Captain's Log supplemental: Richard Rohr continues to develop this ......
"God chose things the world considers foolish in order to shame those who think they are wise. And he chose things that are powerless to shame those who are powerful. -1 Corinthians 1:27 NLT
In all honesty, once it was on top and fully part of the establishment, the Church was a bit embarrassed by the powerless one, Jesus. We had to make his obvious defeat into a glorious victory that had nothing to do with defeat--his or ours. Let's face it, we feel more comfortable with power than with powerlessness. Who wants to be like Jesus on the cross, the very icon of powerlessness? It just doesn't look like a way of influence, a way of access, a way that's going to make any difference in the world. We are such a strange religion! We worship this naked, bleeding loser, crucified outside the walls of Jerusalem, but we always want to be winners, powerful, and on top ourselves . . . at least until we learn to love the little things and the so-called little people, and then we often see they are not little at all, but better images of the soul.
Yes, those with mental and physical disabilities, minority groups, refugees, the addicted, the homosexual, the prisoner--anybody who's failed in our nicely constructed social or economic success system--can be our best teachers in the ways of the Gospel. They represent what we are most afraid of within ourselves, what we most deny within ourselves. That's why we must learn to love our "enemy"; we absolutely must or we will never know how to love our own soul, or the soul of anything. Please think about that until it makes sense to you. It eventually will, by the grace of God.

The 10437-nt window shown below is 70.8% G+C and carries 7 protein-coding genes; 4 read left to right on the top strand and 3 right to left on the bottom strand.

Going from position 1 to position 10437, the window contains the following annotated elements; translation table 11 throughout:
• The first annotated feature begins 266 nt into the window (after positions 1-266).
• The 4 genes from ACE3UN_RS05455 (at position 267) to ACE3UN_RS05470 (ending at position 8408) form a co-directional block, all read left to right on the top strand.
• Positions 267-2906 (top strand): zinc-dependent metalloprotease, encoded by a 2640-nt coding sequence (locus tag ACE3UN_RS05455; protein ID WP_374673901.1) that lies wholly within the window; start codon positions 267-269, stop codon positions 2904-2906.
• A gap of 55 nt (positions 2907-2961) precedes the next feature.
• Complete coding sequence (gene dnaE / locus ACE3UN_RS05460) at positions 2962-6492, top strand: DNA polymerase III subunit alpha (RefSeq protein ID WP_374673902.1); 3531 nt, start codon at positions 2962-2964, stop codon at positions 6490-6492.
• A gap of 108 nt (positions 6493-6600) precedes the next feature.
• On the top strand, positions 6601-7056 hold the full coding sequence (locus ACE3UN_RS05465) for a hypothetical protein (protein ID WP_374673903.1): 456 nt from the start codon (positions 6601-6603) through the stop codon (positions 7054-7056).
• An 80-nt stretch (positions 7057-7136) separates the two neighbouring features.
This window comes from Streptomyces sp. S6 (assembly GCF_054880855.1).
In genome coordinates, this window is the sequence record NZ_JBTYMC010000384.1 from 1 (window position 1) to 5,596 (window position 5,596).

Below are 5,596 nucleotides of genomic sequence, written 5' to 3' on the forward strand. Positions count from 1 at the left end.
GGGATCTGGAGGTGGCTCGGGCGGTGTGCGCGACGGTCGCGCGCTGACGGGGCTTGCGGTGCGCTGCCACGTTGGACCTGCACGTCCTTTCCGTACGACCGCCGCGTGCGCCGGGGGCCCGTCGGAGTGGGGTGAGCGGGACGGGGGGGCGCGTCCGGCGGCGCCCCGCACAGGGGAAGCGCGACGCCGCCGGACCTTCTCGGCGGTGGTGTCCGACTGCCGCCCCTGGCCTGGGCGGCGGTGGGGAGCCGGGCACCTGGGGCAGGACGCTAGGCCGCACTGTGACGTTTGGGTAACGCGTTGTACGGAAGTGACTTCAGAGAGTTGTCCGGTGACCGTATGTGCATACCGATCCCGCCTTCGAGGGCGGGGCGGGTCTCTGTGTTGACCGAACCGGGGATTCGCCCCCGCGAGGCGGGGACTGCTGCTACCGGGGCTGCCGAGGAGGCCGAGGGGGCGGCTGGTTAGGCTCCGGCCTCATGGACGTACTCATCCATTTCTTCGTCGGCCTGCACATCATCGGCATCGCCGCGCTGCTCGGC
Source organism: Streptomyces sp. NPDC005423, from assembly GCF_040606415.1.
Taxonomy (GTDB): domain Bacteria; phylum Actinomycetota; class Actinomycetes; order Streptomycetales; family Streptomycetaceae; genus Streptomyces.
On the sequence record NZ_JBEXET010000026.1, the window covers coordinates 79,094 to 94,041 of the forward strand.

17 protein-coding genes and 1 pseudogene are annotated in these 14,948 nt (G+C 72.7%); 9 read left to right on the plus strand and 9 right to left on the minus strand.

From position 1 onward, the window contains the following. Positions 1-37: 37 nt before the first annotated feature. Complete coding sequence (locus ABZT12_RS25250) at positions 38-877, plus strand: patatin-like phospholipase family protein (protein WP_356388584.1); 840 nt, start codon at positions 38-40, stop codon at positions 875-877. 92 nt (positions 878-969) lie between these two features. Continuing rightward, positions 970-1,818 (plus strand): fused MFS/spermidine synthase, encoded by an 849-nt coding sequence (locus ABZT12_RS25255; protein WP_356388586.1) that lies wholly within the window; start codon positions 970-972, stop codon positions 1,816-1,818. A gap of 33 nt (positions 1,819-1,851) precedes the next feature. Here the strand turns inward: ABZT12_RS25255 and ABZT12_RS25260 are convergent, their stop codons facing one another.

One of the most transformative experiences is entering into some form of lifestyle solidarity with the powerless. It's like changing sides from the ego side of things, and this is what changes you. We don't think ourselves into a new way of living; we live ourselves into a new way of thinking. It is lifestyle choices that convert people. I am not aware that merely believing a doctrine or dogma has ever converted anybody. That should be obvious by now.
Someone once pointed out to me that most of the great founders of communities, including Francis of Assisi, Mother Katherine Drexel, Vincent de Paul, Benedict, John Baptist de la Salle, and Mother Seton all started out as what we would now call middle class or even upper class. They first had enough comfort and security and leisure to move beyond their need for more comfort and security and leisure (because they saw it did not satisfy or feed the soul). Each in their own way changed sides and worked in solidarity with those who did not have their advantages. When the Right moves toward the Left, while including what they learned on the Right, we often have the best of both worlds. We are now seeing this also in Pope Francis."